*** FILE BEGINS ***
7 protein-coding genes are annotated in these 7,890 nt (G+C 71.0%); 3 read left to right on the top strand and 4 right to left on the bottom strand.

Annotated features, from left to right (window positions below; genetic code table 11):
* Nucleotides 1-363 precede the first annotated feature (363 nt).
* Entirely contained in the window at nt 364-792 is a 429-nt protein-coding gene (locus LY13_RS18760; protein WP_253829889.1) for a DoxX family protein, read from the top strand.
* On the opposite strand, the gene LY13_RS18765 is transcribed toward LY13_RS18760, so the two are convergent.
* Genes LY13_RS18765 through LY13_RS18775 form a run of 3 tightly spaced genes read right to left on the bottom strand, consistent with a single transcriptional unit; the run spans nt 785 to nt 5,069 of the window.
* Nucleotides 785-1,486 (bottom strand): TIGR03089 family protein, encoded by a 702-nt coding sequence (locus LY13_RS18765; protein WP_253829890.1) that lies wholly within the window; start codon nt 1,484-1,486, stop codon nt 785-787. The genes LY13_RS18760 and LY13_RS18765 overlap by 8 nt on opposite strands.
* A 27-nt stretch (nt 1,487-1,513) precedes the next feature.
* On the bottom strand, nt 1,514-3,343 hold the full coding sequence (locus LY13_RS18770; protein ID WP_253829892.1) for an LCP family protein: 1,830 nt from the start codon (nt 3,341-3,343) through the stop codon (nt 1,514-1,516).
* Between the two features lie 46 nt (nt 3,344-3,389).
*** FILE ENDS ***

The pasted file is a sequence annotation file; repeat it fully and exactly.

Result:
7 protein-coding genes are annotated in these 7,890 nt (G+C 71.0%); 3 read left to right on the top strand and 4 right to left on the bottom strand.

Annotated features, from left to right (window positions below; genetic code table 11):
* Nucleotides 1-363 precede the first annotated feature (363 nt).
* Entirely contained in the window at nt 364-792 is a 429-nt protein-coding gene (locus LY13_RS18760; protein WP_253829889.1) for a DoxX family protein, read from the top strand.
* On the opposite strand, the gene LY13_RS18765 is transcribed toward LY13_RS18760, so the two are convergent.
* Genes LY13_RS18765 through LY13_RS18775 form a run of 3 tightly spaced genes read right to left on the bottom strand, consistent with a single transcriptional unit; the run spans nt 785 to nt 5,069 of the window.
* Nucleotides 785-1,486 (bottom strand): TIGR03089 family protein, encoded by a 702-nt coding sequence (locus LY13_RS18765; protein WP_253829890.1) that lies wholly within the window; start codon nt 1,484-1,486, stop codon nt 785-787. The genes LY13_RS18760 and LY13_RS18765 overlap by 8 nt on opposite strands.
* A 27-nt stretch (nt 1,487-1,513) precedes the next feature.
* On the bottom strand, nt 1,514-3,343 hold the full coding sequence (locus LY13_RS18770; protein ID WP_253829892.1) for an LCP family protein: 1,830 nt from the start codon (nt 3,341-3,343) through the stop codon (nt 1,514-1,516).
* Between the two features lie 46 nt (nt 3,344-3,389).